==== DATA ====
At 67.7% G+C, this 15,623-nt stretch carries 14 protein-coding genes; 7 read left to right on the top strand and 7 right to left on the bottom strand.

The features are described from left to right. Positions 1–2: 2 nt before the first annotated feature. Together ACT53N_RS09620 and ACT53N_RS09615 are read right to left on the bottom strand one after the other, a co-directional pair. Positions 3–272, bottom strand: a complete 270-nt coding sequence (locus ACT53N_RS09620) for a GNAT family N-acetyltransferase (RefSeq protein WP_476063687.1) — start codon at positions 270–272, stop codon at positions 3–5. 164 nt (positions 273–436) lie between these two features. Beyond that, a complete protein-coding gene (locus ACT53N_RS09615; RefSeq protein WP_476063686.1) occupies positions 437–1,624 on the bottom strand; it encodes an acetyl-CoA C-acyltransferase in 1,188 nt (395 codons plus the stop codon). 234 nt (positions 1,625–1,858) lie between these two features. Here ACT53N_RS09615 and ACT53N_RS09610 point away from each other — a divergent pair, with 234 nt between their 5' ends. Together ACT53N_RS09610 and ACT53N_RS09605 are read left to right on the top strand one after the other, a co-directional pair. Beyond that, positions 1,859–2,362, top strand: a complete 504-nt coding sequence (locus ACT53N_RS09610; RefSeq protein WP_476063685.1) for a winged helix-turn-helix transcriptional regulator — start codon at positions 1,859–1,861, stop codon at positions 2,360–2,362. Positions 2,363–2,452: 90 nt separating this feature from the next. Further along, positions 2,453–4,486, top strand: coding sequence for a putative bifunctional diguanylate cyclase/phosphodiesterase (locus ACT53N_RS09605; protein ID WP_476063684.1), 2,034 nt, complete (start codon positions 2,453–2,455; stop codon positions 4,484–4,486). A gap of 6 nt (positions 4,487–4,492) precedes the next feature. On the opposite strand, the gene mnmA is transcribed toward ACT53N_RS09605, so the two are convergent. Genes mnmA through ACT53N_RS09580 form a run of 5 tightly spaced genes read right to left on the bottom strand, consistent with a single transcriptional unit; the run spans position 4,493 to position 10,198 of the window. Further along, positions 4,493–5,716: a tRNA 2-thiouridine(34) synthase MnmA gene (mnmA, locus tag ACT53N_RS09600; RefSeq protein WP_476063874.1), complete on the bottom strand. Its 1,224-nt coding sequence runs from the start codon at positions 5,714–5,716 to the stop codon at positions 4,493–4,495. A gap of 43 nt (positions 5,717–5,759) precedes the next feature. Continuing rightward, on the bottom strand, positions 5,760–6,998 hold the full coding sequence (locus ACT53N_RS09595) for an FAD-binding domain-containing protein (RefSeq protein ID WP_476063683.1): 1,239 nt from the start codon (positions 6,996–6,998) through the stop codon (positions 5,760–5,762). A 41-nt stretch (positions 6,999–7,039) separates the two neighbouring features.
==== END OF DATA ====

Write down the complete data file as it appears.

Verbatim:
At 67.7% G+C, this 15,623-nt stretch carries 14 protein-coding genes; 7 read left to right on the top strand and 7 right to left on the bottom strand.

The features are described from left to right. Positions 1–2: 2 nt before the first annotated feature. Together ACT53N_RS09620 and ACT53N_RS09615 are read right to left on the bottom strand one after the other, a co-directional pair. Positions 3–272, bottom strand: a complete 270-nt coding sequence (locus ACT53N_RS09620) for a GNAT family N-acetyltransferase (RefSeq protein WP_476063687.1) — start codon at positions 270–272, stop codon at positions 3–5. 164 nt (positions 273–436) lie between these two features. Beyond that, a complete protein-coding gene (locus ACT53N_RS09615; RefSeq protein WP_476063686.1) occupies positions 437–1,624 on the bottom strand; it encodes an acetyl-CoA C-acyltransferase in 1,188 nt (395 codons plus the stop codon). 234 nt (positions 1,625–1,858) lie between these two features. Here ACT53N_RS09615 and ACT53N_RS09610 point away from each other — a divergent pair, with 234 nt between their 5' ends. Together ACT53N_RS09610 and ACT53N_RS09605 are read left to right on the top strand one after the other, a co-directional pair. Beyond that, positions 1,859–2,362, top strand: a complete 504-nt coding sequence (locus ACT53N_RS09610; RefSeq protein WP_476063685.1) for a winged helix-turn-helix transcriptional regulator — start codon at positions 1,859–1,861, stop codon at positions 2,360–2,362. Positions 2,363–2,452: 90 nt separating this feature from the next. Further along, positions 2,453–4,486, top strand: coding sequence for a putative bifunctional diguanylate cyclase/phosphodiesterase (locus ACT53N_RS09605; protein ID WP_476063684.1), 2,034 nt, complete (start codon positions 2,453–2,455; stop codon positions 4,484–4,486). A gap of 6 nt (positions 4,487–4,492) precedes the next feature. On the opposite strand, the gene mnmA is transcribed toward ACT53N_RS09605, so the two are convergent. Genes mnmA through ACT53N_RS09580 form a run of 5 tightly spaced genes read right to left on the bottom strand, consistent with a single transcriptional unit; the run spans position 4,493 to position 10,198 of the window. Further along, positions 4,493–5,716: a tRNA 2-thiouridine(34) synthase MnmA gene (mnmA, locus tag ACT53N_RS09600; RefSeq protein WP_476063874.1), complete on the bottom strand. Its 1,224-nt coding sequence runs from the start codon at positions 5,714–5,716 to the stop codon at positions 4,493–4,495. A gap of 43 nt (positions 5,717–5,759) precedes the next feature. Continuing rightward, on the bottom strand, positions 5,760–6,998 hold the full coding sequence (locus ACT53N_RS09595) for an FAD-binding domain-containing protein (RefSeq protein ID WP_476063683.1): 1,239 nt from the start codon (positions 6,996–6,998) through the stop codon (positions 5,760–5,762). A 41-nt stretch (positions 6,999–7,039) separates the two neighbouring features.